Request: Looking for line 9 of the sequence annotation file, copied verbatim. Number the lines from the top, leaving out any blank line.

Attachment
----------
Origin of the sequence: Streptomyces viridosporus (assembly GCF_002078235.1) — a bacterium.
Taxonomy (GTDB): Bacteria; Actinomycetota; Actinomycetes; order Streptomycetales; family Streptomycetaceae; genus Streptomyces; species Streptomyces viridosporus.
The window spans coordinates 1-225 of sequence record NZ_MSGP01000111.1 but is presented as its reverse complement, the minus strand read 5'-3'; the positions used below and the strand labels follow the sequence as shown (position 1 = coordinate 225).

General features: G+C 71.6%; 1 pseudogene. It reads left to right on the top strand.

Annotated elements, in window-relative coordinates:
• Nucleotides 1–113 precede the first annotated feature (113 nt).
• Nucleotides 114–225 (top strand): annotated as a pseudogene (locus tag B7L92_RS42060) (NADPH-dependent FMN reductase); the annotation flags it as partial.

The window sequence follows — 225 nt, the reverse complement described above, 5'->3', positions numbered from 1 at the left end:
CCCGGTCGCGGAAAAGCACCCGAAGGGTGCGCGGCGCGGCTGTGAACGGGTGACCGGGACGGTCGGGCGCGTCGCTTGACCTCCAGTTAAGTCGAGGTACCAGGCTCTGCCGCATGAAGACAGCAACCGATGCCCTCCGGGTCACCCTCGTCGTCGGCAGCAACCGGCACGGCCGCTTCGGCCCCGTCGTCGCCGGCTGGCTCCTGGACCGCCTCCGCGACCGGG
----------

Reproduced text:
CCCGGTCGCGGAAAAGCACCCGAAGGGTGCGCGGCGCGGCTGTGAACGGGTGACCGGGACGGTCGGGCGCGTCGCTTGACCTCCAGTTAAGTCGAGGTACCAGGCTCTGCCGCATGAAGACAGCAACCGATGCCCTCCGGGTCACCCTCGTCGTCGGCAGCAACCGGCACGGCCGCTTCGGCCCCGTCGTCGCCGGCTGGCTCCTGGACCGCCTCCGCGACCGGG